How to create a (good-looking) PDF and Kindle eBook from LaTeX

So I held a lecture on “Web Application Security” for the FH/Technikum Wien last spring and wrote a small booklet for my students (partially because I wanted to avoid discussions during the final exam). I did volunteer for a anonymous feedback round which turned out very positive for me, the booklet was repeatatly mentioned positively. So I distilled and refined it, tried to improve its focus. As I will do the same lecture next year, I am in dire need of feedback so that I can improve it, so I went to dark places and published it on reddit. I was suprised by the kindness of strangers, also got some suggestions from them. I offer the book for free under a creative commons license on my website, but also created a kindle version of the book. If you’re into web security and have read the book, I’d be very happy if you leave a (hopefully positive) review of the book on Amazon. This blog post describes, how I’ve created both the PDF-Version as well as the Kindle-Version of the book.

For the PDF-Version, i went with the Legrand Orange Book template as it is very easy on the eyes. For source-code highlighting I use the minted package. I do like it, because it allows for easy cut-and-paste of source code snippets and I had some experience with it. The only more complex thing is, that minted needs some special invocations when using it together with latexmk so I created a simple shell script that builds a pdf docuemnt from main.tex:

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#!/bin/sh
latexmk -e '$latex=q/pdflatex %O -shell-escape %S/' main.tex

Calling this script will build the PDF-version of the document, in addition I moved all “real” content into content.tex so that I can use it from within different LaTeX templates.

Creating the mobi-File for Amazon Kindle Direct Publishing was not that straight-forward. More I less, I used tex4book, had some problems with the Table-of-Content which were solved by tex4ebook’s author with an additional lua script. First of all you need to download kindlegen from Amazon and install it. So, I created a new latex document:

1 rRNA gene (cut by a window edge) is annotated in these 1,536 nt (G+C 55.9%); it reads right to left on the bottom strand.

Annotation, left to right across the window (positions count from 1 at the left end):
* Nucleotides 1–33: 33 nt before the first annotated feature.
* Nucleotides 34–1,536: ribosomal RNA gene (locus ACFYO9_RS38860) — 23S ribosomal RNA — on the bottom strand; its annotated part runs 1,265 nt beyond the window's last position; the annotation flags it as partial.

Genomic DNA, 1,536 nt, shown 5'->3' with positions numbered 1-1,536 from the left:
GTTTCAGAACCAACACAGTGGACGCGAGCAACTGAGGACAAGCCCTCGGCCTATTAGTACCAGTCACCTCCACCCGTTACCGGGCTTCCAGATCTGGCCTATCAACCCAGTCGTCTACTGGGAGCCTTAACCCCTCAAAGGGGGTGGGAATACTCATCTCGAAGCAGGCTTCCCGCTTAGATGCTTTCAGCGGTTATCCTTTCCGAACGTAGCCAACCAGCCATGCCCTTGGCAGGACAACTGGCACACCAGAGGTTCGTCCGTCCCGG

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\documentclass{book}
\usepackage[T1]{fontenc}
\usepackage{lmodern}

\usepackage{xurl}

\usepackage{graphicx} % Required for including pictures
\graphicspath{{Pictures/}} % Specifies the directory where pictures are stored

\usepackage{tikz} % Required for drawing custom shapes

\usepackage[german]{babel} % English language/hyphenation

\usepackage{minted}
\ifdefined\HCode
	\setminted{
		autogobble,
		fontsize=\footnotesize,
		frame=single
	}%,bgcolor=bg}
\else
	\setminted{
		autogobble,
		breaklines,
		breakanywhere,
		fontsize=\footnotesize,
		frame=single
	}%,bgcolor=bg}
\fi
\usemintedstyle{tango}

\begin{document}
\title{Einf├╝hrung Web Security}
\author{Andreas Happe}

\tableofcontents % Print the table of contents itself

\include{content}

\end{document}

I had to add some small fixes for using minted, but otherwise this is more or less business as usual. To compile it, I crated a new shell-script:

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#!/bin/sh
tex4ebook -s -f mobi -e build.mk4 ebook.tex

And for getting the table of content right, I used the “build.mk4” script provided by tex4book’s author:

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local domfilter = require "make4ht-domfilter"
local filter = require "make4ht-filter"

local process = domfilter {function(dom)
  -- process table of contents and remove unnecessary white space and <br> tags
  for _, toc in ipairs(dom:query_selector(".tableofcontents")) do
    for _, child in ipairs(toc:get_children()) do
      if child:is_text() then
        -- replace all whitespace with linebreaks
        child._text = "\n"
      elseif child:is_element() then
        local name = child:get_element_name()
        -- remove <br> elements
        if name == "br" then
          child:remove_node()
        -- change spans to divs
        elseif name == "span" then
          child._name = "div"
        end
      end
    end

  end
  
return dom
end}

local cssprocess = filter(function(s)
   local s = s:gsub("sectionToc {margin%-left%:.em;}","sectionToc {margin-left:0em;}")
   return s
end)

Make:match("html$", process)
Make:match("css$", cssprocess)

And that’s it. With that I was able to create the mobi-File which I then uploaded to Amazon’s KDP website. You can download a free sample of the book if you want to check the output.

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